Are Nature Valley Protein Bars Good For Diabetics? (Best Tips!)

Are Nature Valley Protein Bars Good For Diabetics

Have you ever asked yourself or your friend if Nature Valley protein bars are good for diabetics? Well, you are at the perfect place to find the answer to such a question.

Diabetics looking for a healthy snack and protein supplement often struggle to find a good protein bar suitable for their needs.

Many bars are not good choices for diabetics because they are packed with sugar, artificial sweeteners, and carbohydrates.

Let’s look at one of the most popular protein bars, Nature Valley Protein Bars, and discover if they’re a good choice for those with diabetes. 

So, are Nature Valley protein bars good for diabetics? No. Nature Valley Protein Bars are not ideal for people with diabetes. The protein bars are made with processed ingredients like sugar, brown sugar syrup, canola oil, and rice flour. Some of the bars contain nearly 20% of the recommended daily sugar intake in one 40 gram bar. 

Why are Nature Valley Protein Bars No Good for Diabetics?

Nature Valley Protein Bars are advertised as being high protein and high fiber with no artificial colors or flavorings.

Reviewing the nutritional facts for each bar reveals most bars also contain high levels of saturated fats, sugars, and carbohydrates.

The Nature Valley Chocolate Peanut Butter Protein Crunch Bar (39 grams per bar) contains:

  • Total fat 11g 15% (dvi)
  • Saturated fats 4g 20% (dvi)
  • Total carbohydrates 15g 6% (dvi)
  • Dietary fibers 2g 6% (dvi)
  • Added sugars 7g 14% (dvi)
  • Protein   10g 14% (dvi)

The combination of high fat, carbohydrates, and high sugars would register this bar as being high on the GI spectrum and should be avoided or consumed very infrequently by people with diabetes.

Low Glycemic Diet and Foods (Low GI) 

Carbohydrates are an essential part of any diet as they provide fuel for the brain, muscles, and organs of the body.

However, not all carbohydrates are created equal, and some carbs are digested faster than others. The Glycemic Index (GI) is a tool that measures how carbohydrates affect blood glucose levels.

There are three markers that define a food’s GI levels:

  • Low: 55 or less
  • Mid: 56 – 69
  • High: 70+

Diabetics looking for a snack such as a protein bar should look for low GI foods since this will release blood sugars slowly and prevent the occurrence of blood sugar spikes and crashes.

Check the label and take into consideration the total carbohydrates consumed and other nutritional factors. 

Click the link to Amazon and get the Best Protein Bars For Diabetics

Carbohydrate Content

Foods made with processed grains, flour, or sugars tend to have higher GI scores compared to foods made using intact whole grains.

The higher the carbohydrate content for each serving, the more it will affect blood sugar levels. 


Foods that are higher in fiber, (especially soluble fiber) tend to have lower GI scores than those that have less fiber.

High-fiber foods are also noted to help control blood sugar levels by slowing and reducing the absorption of sugar from the digestive system.

Foods made with refined grains will often have a lower fiber content. 

Protein and Fat

Protein and fat do not directly impact blood sugar levels as much as other ingredients. However, for better health, it is best to avoid foods that are high in fats, especially saturated fats.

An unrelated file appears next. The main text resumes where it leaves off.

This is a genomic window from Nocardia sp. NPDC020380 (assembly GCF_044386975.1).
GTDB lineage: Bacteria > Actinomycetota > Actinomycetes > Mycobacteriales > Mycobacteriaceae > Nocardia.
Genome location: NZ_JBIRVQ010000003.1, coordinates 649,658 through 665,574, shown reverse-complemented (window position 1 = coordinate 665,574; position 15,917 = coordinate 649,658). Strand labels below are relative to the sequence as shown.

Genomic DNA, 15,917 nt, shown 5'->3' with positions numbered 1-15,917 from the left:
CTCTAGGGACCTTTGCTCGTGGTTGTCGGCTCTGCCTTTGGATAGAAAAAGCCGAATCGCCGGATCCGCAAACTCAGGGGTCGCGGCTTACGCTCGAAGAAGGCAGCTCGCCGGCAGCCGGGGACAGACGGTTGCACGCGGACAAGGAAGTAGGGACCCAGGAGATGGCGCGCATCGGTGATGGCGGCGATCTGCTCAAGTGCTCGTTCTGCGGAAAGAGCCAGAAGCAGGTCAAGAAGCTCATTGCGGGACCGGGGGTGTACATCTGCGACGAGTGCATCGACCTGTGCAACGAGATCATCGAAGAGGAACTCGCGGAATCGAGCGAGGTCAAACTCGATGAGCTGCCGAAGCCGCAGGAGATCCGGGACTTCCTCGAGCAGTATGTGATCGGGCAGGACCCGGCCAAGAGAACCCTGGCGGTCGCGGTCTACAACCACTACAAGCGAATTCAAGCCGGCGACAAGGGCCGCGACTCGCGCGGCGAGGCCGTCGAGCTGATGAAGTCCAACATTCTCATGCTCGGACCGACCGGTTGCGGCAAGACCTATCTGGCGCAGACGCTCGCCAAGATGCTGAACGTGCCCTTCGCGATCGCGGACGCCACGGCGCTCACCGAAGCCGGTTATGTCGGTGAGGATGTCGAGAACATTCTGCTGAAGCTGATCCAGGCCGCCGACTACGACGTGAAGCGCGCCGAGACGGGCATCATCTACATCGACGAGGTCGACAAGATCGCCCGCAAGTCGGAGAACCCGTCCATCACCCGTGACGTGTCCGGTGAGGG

The American Diabetes Association (ADA) recommends people with prediabetes follow these guidelines for fat consumption, which is the same as the general population.

How Do Nature Valley Protein Bars Compare to Other Snacks?

Nature Valley Protein Bars boast high protein and high fiber levels, but unfortunately, many flavors have high levels of sugar and carbohydrates too.

Here is a comparison of some of the different flavors available. 

Nature Valley Coconut Almond Protein Chewy Bar

An example from the Nature Valley range is the Coconut Almond Protein Chewy Bar. This 40-gram bar contains a mixture of roasted peanuts, almonds, and coconut flakes.

It is advertised as Gluten-free and contains 10g of protein. 

The nutritional facts label also notes a high level of saturated fats and sugars. There are 7 grams of sugars per bar, or almost 20% of this bar is sugar.

Total carbohydrates are noted at 15-grams or 6% of the recommended daily intake. 

Nature Valley Blueberry Nut Protein Bar

In search of a bar that has less sugar, let’s look at the perceived fruit bar, the Blueberry Nut Protein Bar.

This 40-gram bar is advertised as containing 10g of protein, being gluten-free, and made with blueberries, roasted peanuts, and nut butter.  

While the Blueberry nut flavor contains no artificial flavors or colors, each bar contains 11 grams of fat, 8 grams of sugars, and 16 grams of carbohydrate. 

In comparison, a popular candy bar such as the Reese’s Sticks Wafer Bar contains 18g of sugars, 23g (8%) of carbohydrates, and 5g (25%) of saturated fats in each 42-gram bar. 


While Nature Valley on the surface may look like a ‘healthy’ snack option for people with diabetes, dig a little deeper into the nutritional facts and you’ll find they are not as healthy as one may have thought. 

They are cleverly marketed as containing no artificial flavors or colors.

However, the snacks contain high levels of carbohydrates and sugars in each bar, with some containing close to 20% sugars of the overall weight of each serving.

While many of the ingredients are indeed healthy, diabetics need to take into consideration the Glycemic Index and factor this into their daily diet plan.

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Lindsey graduated with an MBA in 2009. Since then, Lindsey has worked in the retail and consumer service industry as a manager, advisor, and marketer. Lindsey is also the head writer and Co-founder of Lindsey is based in Morgantown, West Virginia.

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